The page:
New national data of U.S. reproductive-age women indicates that by three months postpartum, 72% of women were using some type of contraceptive, with only 6% using long-acting reversible contraceptives. In women who chose these methods, just 0.5% of these women became pregnant within 18 months of delivery.
- In comparison, 28% of women relied on hormonal methods and 25% used less effective forms of contraception, data indicate. Study findings indicate that 13-18% of these women became pregnant within 18 months, as did 23% of women using no contraception.
- Insurance-related barriers prevent many women from obtaining long-acting reversible contraception before being discharged from the hospital, researchers note.
Researchers recently looked at national data to investigate women’s patterns of contraceptive use after delivery and the association between method use and risk of pregnancy within 18 months.1 What did they find?
By three months postpartum, 72% of women were using some type of contraceptive; 6% used long-acting reversible contraceptives (LARCs), and 0.5% of these women became pregnant within 18 months of delivery. In comparison, 28% of women relied on hormonal methods, and 25% used less effective forms of contraception. Data indicate 13-18% of these women became pregnant within 18 months, as did 23% of women using no contraception.1
The most troubling statistic? At least 70% of pregnancies among U.S. women in the first year after delivery of a child were unintended. Unintended and closely spaced pregnancies are associated with adverse maternal and child health outcomes, researchers note.1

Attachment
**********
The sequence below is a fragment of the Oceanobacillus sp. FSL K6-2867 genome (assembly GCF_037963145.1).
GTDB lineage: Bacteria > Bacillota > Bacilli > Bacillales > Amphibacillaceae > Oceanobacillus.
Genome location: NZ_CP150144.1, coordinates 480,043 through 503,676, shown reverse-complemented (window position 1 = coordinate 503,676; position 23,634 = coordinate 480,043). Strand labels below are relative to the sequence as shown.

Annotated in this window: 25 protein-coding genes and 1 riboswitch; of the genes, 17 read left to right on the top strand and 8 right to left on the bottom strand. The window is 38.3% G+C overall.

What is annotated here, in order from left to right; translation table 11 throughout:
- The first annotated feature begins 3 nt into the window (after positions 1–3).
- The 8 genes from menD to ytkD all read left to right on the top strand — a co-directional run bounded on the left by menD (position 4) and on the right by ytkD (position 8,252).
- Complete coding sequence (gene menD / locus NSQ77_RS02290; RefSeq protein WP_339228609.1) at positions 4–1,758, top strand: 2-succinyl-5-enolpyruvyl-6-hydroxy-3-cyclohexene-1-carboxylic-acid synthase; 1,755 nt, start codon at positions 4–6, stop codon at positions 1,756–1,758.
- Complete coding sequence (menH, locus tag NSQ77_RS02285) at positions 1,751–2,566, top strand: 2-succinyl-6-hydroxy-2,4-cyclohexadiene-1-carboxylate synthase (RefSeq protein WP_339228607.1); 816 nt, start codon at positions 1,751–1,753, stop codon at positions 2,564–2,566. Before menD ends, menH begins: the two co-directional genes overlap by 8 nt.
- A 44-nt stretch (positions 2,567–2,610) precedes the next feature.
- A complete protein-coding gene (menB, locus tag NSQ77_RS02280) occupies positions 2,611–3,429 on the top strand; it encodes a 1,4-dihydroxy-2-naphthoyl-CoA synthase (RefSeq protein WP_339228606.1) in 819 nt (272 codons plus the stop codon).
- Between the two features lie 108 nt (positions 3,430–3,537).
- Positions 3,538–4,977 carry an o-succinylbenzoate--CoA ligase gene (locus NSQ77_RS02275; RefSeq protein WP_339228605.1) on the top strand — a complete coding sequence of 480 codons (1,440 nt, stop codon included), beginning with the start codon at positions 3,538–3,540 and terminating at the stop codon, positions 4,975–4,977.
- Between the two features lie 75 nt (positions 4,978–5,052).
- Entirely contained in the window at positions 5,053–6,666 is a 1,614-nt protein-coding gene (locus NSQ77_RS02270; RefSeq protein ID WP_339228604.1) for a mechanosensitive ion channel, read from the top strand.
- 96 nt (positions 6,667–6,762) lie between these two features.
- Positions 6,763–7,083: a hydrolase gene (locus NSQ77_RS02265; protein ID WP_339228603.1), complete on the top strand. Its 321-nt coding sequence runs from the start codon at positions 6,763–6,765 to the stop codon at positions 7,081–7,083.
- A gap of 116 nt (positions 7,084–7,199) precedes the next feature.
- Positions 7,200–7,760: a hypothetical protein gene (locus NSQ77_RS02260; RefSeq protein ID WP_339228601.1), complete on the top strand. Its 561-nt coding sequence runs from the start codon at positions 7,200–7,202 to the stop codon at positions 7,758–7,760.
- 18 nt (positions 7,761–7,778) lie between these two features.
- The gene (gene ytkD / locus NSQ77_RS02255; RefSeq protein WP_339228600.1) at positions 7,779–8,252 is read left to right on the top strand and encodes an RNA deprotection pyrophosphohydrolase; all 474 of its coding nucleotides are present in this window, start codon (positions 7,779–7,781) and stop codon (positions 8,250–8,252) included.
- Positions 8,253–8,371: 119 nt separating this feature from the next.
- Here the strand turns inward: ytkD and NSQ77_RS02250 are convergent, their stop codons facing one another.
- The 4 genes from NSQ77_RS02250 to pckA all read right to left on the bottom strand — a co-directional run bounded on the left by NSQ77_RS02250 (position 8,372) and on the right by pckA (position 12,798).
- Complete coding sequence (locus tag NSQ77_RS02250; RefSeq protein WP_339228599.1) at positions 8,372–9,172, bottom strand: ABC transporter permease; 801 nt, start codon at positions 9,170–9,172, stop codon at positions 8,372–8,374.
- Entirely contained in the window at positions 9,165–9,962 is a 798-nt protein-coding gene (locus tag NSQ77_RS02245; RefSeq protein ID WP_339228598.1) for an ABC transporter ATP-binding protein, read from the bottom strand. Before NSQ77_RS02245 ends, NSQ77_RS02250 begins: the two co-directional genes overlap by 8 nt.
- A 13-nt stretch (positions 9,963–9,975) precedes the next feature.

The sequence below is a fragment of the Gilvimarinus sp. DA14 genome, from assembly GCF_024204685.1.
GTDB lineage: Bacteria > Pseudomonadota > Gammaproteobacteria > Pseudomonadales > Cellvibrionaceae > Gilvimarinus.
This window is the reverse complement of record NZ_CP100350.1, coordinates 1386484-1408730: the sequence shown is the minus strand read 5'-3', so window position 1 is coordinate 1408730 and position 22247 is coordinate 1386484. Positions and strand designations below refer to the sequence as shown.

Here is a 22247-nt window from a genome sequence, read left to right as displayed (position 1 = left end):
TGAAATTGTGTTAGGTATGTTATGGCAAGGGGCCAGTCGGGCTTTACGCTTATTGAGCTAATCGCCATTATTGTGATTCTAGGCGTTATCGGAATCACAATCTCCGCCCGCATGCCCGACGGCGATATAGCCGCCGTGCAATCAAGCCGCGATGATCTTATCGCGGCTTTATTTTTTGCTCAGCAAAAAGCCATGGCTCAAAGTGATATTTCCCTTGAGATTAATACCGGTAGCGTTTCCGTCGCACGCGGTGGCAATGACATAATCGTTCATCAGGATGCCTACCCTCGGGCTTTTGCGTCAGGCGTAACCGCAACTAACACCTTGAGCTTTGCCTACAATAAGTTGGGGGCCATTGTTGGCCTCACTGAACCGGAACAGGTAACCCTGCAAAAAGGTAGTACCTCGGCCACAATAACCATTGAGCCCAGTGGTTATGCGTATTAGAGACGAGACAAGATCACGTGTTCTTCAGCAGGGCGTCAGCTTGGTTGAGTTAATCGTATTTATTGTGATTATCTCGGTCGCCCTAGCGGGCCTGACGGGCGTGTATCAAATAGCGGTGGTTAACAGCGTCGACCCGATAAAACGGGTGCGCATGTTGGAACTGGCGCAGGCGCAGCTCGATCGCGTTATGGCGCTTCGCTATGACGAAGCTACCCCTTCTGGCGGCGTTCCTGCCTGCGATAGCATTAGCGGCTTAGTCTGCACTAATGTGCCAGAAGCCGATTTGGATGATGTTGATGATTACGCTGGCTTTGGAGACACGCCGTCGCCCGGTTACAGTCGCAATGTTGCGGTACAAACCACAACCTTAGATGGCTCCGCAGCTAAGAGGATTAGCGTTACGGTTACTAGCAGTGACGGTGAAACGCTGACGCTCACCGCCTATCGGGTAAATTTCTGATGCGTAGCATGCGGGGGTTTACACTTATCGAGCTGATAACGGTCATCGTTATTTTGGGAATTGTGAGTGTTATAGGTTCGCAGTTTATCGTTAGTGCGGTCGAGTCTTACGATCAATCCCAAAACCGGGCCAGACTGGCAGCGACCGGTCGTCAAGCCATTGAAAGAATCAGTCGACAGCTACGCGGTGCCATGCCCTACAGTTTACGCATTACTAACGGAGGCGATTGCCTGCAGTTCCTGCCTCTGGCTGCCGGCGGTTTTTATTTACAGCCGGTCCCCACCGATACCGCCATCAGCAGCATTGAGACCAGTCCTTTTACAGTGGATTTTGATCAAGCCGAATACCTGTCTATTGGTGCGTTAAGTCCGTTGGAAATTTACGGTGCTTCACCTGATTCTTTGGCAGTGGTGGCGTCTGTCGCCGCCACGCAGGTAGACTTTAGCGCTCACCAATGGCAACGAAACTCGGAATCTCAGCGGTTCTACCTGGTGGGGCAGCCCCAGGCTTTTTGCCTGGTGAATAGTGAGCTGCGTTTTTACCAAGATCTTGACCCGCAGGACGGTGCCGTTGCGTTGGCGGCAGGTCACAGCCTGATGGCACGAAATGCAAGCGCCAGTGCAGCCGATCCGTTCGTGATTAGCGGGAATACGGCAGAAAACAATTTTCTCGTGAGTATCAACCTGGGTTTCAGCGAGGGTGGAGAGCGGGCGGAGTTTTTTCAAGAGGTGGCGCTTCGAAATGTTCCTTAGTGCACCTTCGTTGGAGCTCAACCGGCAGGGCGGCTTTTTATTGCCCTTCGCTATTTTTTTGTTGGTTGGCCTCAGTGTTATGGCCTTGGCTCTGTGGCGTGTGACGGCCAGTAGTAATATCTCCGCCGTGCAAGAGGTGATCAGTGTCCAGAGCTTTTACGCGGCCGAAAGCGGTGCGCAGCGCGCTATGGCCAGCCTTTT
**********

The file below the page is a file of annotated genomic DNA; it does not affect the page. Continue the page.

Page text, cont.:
The research was conducted by the Austin-based Texas Policy Evaluation Project, which includes researchers from The University of Texas at Austin’s Population Research Center, Oakland, CA-based Ibis Reproductive Health, and the University of Alabama – Birmingham. To perform the analysis, the scientists looked at data from the 2006–2010 National Survey of Family Growth (NSFG).
One of the primary reasons researchers decided to use the NSFG for the study was because it allowed them to determine when women initiated contraception postpartum and track the types of methods they used in the months following delivery, notes lead author Kari White, PhD, assistant professor of Health Care Organization and Policy at the University of Alabama at Birmingham.
“This information is not available or is much more limited in other data sources, such as hospital discharge surveys or the Pregnancy Risk Assessment Monitoring System,” White explains. “Another advantage of the NSFG is that it is a nationally representative sample of reproductive aged women in the U.S. and, therefore, can show what is happening at the national level with respect to postpartum contraception.”
Why such low use?
While it is not clear why few postpartum women make use of highly effective methods, chances are it might be due to insurance-related barriers that prevent many women from obtaining long-acting reversible contraception before being discharged from the hospital, researchers note.
In most states, intrauterine devices or the contraceptive implant are not included in the “global” obstetric fee, meaning hospitals will incur a financial loss if a postpartum patient receives a LARC prior to discharge,2 notes Andrew Kaunitz, MD, University of Florida Research Foundation professor and associate chairman of the Department of Obstetrics and Gynecology at the University of Florida College of Medicine — Jacksonville.